Tech & The District » Consumer Electronics Association http://blogs.hillandknowlton.com/techandthedistrict Tech the way we see it: insights and musings on technology PR, policy and the District, from H&K’s D.C. Tech Team. Thu, 04 Aug 2011 15:06:44 +0000 http://wordpress.org/?v=2.9.2 en hourly 1 D.C. Gets Touchy Feely with New Technologies at CES on the Hill http://blogs.hillandknowlton.com/techandthedistrict/2010/04/21/dc-gets-touchy-feely-with-new-technologies-at-ces-on-the-hill/ http://blogs.hillandknowlton.com/techandthedistrict/2010/04/21/dc-gets-touchy-feely-with-new-technologies-at-ces-on-the-hill/#comments Wed, 21 Apr 2010 15:04:40 +0000 Vanessa Truskey http://blogs.hillandknowlton.com/techandthedistrict/?p=416 This could be how we watch TV in the future - cool glasses and all.

This could be how we watch TV in the future - cool glasses and all.

Last night, a piece of the largest consumer tech show – the International Consumer Electronics Show, or CES – came to Washington.  CES on the Hill, as last night’s event was dubbed, brought together companies including AT&T, Google, LG, Microsoft, Panasonic, Qualcomm, Samsung and others to showcase some of the technology debuted this year in Las Vegas.  With the emergence of these new products also come new policy issues (top of mind is national broadband, about which the FCC released a new plan last month).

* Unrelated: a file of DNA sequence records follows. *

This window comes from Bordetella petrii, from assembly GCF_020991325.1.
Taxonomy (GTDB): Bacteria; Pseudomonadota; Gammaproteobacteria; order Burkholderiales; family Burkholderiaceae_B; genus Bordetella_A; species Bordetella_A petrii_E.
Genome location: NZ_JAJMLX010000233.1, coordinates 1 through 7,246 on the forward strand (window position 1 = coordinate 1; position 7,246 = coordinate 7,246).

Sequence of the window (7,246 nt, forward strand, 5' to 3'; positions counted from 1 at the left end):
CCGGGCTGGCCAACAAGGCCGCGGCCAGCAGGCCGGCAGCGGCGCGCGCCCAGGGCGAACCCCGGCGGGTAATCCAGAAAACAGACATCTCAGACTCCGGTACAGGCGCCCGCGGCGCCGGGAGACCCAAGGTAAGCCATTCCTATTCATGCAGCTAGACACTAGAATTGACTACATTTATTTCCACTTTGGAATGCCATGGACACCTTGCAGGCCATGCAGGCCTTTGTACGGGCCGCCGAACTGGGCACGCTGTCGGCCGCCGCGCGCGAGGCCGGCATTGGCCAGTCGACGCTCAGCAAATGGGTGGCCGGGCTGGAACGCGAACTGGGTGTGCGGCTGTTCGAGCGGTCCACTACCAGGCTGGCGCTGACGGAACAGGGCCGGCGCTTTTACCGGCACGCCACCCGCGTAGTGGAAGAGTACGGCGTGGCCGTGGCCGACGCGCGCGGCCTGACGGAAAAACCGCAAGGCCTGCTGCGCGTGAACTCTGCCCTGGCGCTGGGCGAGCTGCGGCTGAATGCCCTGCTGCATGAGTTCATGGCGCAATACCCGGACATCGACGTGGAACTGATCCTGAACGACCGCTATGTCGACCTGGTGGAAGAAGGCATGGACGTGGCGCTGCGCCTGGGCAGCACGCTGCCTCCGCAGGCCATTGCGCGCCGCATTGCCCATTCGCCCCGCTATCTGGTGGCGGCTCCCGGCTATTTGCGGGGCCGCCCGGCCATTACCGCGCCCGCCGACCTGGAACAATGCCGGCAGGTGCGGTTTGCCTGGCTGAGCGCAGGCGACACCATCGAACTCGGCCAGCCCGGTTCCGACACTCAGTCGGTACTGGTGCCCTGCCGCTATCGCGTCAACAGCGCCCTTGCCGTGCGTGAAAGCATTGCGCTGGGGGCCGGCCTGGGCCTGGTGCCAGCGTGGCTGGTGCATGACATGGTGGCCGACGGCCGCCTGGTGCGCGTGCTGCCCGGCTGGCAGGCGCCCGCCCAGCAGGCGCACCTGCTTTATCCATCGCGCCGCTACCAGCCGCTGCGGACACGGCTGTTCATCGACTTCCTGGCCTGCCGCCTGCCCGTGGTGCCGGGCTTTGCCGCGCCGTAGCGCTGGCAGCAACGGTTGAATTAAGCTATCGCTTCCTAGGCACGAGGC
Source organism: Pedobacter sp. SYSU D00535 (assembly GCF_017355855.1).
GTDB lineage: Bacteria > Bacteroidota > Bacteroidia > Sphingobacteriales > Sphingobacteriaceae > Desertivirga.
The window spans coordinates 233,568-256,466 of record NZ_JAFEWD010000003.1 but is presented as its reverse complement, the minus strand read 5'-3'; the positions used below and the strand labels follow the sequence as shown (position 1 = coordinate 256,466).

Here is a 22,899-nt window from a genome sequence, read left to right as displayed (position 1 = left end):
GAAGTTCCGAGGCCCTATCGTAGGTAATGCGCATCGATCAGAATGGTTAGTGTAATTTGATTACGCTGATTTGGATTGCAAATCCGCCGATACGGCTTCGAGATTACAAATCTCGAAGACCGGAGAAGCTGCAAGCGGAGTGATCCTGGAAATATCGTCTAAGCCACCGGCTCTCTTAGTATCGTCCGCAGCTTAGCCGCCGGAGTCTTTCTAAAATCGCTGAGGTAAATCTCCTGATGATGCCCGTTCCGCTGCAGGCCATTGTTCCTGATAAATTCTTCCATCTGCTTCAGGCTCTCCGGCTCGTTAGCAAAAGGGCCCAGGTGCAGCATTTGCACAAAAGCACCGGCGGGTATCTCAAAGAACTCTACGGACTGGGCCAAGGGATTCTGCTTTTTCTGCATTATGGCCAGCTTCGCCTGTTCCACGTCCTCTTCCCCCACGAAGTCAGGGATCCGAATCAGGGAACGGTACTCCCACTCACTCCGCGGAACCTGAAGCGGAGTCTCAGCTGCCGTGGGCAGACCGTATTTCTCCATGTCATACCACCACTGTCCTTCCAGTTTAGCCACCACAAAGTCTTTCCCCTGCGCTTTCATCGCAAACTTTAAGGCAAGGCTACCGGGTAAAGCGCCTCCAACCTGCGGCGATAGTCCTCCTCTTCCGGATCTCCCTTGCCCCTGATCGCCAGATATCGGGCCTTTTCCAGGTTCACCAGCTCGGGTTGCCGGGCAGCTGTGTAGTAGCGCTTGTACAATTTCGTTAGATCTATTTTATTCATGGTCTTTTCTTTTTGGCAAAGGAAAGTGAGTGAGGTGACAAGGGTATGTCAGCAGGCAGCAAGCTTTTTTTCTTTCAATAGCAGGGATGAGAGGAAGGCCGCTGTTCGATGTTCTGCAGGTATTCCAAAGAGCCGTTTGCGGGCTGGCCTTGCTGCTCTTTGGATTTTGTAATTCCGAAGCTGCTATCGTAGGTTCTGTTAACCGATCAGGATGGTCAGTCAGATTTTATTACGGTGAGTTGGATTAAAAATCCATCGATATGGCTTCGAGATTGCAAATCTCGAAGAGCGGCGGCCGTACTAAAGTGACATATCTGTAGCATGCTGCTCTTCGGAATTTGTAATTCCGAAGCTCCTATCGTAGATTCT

The event was held at Eastern Market – a venue which I wasn’t originally sure was up for the job, but after seeing the layout, I think it worked nicely.  Got a chance to demo Sony’s new 3D TV, which was pretty cool, but I’m no early adopter.  I love gadgets as much as anyone, but after the bugs are worked out and the price comes down a bit, I may consider investing in one.  Also cool was a demo by Kodak of its new camera on which you can tag photos to be emailed to Facebook, TwitPic or Aunt Rita once the camera is connected to your computer.  Finally, I stopped by the Qualcomm table to see the mirasol display technology demo.  Even though Qualcomm is a client, and I’ve seen mirasol before, I can’t help but marvel at how cool it is.  Maybe I’m drinking the Kool-Aid, but thinking as an average consumer, I’d love a device with that type of full-color display.